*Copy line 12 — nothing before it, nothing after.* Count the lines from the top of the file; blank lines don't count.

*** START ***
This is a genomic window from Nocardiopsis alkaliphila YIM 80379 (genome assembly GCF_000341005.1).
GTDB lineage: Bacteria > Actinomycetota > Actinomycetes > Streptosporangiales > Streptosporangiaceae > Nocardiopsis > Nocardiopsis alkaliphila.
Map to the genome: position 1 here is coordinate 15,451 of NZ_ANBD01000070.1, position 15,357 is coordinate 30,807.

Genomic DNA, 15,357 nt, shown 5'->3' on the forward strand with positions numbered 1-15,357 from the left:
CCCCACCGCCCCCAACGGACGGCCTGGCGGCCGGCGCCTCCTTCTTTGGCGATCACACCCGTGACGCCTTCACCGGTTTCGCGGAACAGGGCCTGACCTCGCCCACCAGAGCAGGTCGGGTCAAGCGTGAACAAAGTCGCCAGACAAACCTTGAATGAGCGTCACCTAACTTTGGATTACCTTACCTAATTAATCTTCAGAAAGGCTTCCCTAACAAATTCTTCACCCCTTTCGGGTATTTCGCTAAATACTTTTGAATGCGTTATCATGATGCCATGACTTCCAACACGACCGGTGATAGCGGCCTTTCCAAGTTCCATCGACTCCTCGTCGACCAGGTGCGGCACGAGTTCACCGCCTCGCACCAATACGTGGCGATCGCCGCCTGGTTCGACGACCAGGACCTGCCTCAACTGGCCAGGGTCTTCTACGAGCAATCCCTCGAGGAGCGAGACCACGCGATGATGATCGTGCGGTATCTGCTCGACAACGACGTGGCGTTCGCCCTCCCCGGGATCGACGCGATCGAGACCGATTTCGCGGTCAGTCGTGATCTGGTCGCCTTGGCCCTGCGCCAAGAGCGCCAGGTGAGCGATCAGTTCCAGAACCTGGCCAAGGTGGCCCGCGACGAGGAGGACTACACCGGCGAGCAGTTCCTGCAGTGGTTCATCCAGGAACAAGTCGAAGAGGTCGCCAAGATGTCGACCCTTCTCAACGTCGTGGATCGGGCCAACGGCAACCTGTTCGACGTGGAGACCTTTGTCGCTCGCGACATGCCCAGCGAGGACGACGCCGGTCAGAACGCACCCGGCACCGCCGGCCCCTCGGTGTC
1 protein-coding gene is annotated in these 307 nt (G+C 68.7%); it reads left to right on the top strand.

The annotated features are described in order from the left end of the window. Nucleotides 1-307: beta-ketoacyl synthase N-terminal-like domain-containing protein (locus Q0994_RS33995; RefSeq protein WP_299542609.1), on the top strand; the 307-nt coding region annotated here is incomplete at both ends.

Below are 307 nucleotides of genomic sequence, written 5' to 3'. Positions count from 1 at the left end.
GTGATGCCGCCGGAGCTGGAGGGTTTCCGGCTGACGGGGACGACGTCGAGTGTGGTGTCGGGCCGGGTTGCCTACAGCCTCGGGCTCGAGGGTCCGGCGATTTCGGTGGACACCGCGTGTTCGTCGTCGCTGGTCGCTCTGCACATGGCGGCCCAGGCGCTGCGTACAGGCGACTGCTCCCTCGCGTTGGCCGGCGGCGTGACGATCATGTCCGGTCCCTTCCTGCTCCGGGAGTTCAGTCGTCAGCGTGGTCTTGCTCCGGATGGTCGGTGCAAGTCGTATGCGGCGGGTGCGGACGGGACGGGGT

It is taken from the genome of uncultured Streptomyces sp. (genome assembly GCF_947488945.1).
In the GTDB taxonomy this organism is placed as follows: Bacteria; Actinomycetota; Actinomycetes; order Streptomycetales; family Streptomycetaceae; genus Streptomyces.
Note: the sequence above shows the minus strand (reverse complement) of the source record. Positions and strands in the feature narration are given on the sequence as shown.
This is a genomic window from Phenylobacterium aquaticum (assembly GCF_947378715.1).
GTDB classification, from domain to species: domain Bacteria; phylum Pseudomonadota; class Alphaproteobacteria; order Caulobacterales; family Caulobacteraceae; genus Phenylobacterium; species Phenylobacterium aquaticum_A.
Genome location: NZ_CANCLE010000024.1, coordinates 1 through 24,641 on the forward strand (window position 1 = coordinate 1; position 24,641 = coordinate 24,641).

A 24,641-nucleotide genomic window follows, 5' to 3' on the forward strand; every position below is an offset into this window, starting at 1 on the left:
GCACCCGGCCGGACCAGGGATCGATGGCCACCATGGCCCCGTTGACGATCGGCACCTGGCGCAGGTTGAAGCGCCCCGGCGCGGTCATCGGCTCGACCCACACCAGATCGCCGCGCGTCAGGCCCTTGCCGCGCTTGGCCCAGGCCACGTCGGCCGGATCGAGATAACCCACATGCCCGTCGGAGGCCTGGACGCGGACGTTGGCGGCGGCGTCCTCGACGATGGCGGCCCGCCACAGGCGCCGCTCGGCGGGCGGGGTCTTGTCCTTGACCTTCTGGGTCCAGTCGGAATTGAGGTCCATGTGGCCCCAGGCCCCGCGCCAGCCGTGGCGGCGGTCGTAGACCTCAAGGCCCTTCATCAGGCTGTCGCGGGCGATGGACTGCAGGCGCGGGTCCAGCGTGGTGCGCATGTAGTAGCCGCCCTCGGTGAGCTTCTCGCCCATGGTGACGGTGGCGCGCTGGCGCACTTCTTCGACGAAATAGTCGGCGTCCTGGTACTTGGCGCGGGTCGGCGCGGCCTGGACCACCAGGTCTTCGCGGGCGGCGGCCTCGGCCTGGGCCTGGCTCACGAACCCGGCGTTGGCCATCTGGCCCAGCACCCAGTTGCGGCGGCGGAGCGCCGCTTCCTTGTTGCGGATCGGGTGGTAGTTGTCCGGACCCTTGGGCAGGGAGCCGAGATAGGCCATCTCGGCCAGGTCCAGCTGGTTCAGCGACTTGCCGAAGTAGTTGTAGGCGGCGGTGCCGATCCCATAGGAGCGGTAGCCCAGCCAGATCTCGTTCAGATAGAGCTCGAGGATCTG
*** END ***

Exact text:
Note: the sequence above shows the minus strand (reverse complement) of the source record. Positions and strands in the feature narration are given on the sequence as shown.